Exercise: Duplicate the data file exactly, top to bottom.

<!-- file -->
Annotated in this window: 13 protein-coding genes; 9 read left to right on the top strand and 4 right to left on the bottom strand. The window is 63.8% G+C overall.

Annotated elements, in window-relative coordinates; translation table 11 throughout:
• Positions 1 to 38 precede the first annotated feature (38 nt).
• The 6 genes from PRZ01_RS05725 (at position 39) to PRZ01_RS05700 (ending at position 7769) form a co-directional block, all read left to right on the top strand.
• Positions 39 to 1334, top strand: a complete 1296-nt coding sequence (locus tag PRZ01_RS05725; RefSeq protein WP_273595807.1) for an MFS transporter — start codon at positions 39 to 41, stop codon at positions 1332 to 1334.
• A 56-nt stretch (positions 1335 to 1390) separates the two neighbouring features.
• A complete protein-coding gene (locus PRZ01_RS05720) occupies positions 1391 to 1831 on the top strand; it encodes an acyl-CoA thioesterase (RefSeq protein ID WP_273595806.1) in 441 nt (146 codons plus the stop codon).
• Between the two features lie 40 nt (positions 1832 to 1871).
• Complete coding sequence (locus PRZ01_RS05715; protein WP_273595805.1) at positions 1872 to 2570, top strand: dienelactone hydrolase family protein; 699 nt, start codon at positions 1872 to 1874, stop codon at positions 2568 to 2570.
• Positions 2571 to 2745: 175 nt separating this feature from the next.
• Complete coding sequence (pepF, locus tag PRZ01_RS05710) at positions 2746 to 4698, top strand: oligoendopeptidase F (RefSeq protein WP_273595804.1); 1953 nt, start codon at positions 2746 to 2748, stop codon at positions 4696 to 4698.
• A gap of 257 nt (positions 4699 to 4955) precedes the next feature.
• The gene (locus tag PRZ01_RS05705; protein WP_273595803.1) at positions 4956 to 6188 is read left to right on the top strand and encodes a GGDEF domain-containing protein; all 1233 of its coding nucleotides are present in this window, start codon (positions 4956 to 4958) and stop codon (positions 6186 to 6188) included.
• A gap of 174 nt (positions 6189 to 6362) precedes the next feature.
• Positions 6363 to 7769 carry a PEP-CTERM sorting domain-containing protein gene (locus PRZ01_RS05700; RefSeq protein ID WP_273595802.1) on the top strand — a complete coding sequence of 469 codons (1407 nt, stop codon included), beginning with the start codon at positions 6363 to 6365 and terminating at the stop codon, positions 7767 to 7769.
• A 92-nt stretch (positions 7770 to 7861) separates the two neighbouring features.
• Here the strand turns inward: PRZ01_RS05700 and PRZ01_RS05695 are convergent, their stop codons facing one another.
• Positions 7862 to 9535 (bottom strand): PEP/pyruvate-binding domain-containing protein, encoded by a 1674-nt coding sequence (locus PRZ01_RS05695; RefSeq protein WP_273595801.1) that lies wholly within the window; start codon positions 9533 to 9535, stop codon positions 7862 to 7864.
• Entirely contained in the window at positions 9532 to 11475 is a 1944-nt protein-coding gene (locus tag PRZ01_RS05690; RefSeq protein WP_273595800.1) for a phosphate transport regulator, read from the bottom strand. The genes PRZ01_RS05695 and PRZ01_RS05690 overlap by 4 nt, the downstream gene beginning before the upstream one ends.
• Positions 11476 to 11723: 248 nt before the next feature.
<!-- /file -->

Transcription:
Annotated in this window: 13 protein-coding genes; 9 read left to right on the top strand and 4 right to left on the bottom strand. The window is 63.8% G+C overall.

Annotated elements, in window-relative coordinates; translation table 11 throughout:
• Positions 1 to 38 precede the first annotated feature (38 nt).
• The 6 genes from PRZ01_RS05725 (at position 39) to PRZ01_RS05700 (ending at position 7769) form a co-directional block, all read left to right on the top strand.
• Positions 39 to 1334, top strand: a complete 1296-nt coding sequence (locus tag PRZ01_RS05725; RefSeq protein WP_273595807.1) for an MFS transporter — start codon at positions 39 to 41, stop codon at positions 1332 to 1334.
• A 56-nt stretch (positions 1335 to 1390) separates the two neighbouring features.
• A complete protein-coding gene (locus PRZ01_RS05720) occupies positions 1391 to 1831 on the top strand; it encodes an acyl-CoA thioesterase (RefSeq protein ID WP_273595806.1) in 441 nt (146 codons plus the stop codon).
• Between the two features lie 40 nt (positions 1832 to 1871).
• Complete coding sequence (locus PRZ01_RS05715; protein WP_273595805.1) at positions 1872 to 2570, top strand: dienelactone hydrolase family protein; 699 nt, start codon at positions 1872 to 1874, stop codon at positions 2568 to 2570.
• Positions 2571 to 2745: 175 nt separating this feature from the next.
• Complete coding sequence (pepF, locus tag PRZ01_RS05710) at positions 2746 to 4698, top strand: oligoendopeptidase F (RefSeq protein WP_273595804.1); 1953 nt, start codon at positions 2746 to 2748, stop codon at positions 4696 to 4698.
• A gap of 257 nt (positions 4699 to 4955) precedes the next feature.
• The gene (locus tag PRZ01_RS05705; protein WP_273595803.1) at positions 4956 to 6188 is read left to right on the top strand and encodes a GGDEF domain-containing protein; all 1233 of its coding nucleotides are present in this window, start codon (positions 4956 to 4958) and stop codon (positions 6186 to 6188) included.
• A gap of 174 nt (positions 6189 to 6362) precedes the next feature.
• Positions 6363 to 7769 carry a PEP-CTERM sorting domain-containing protein gene (locus PRZ01_RS05700; RefSeq protein ID WP_273595802.1) on the top strand — a complete coding sequence of 469 codons (1407 nt, stop codon included), beginning with the start codon at positions 6363 to 6365 and terminating at the stop codon, positions 7767 to 7769.
• A 92-nt stretch (positions 7770 to 7861) separates the two neighbouring features.
• Here the strand turns inward: PRZ01_RS05700 and PRZ01_RS05695 are convergent, their stop codons facing one another.
• Positions 7862 to 9535 (bottom strand): PEP/pyruvate-binding domain-containing protein, encoded by a 1674-nt coding sequence (locus PRZ01_RS05695; RefSeq protein WP_273595801.1) that lies wholly within the window; start codon positions 9533 to 9535, stop codon positions 7862 to 7864.
• Entirely contained in the window at positions 9532 to 11475 is a 1944-nt protein-coding gene (locus tag PRZ01_RS05690; RefSeq protein WP_273595800.1) for a phosphate transport regulator, read from the bottom strand. The genes PRZ01_RS05695 and PRZ01_RS05690 overlap by 4 nt, the downstream gene beginning before the upstream one ends.
• Positions 11476 to 11723: 248 nt before the next feature.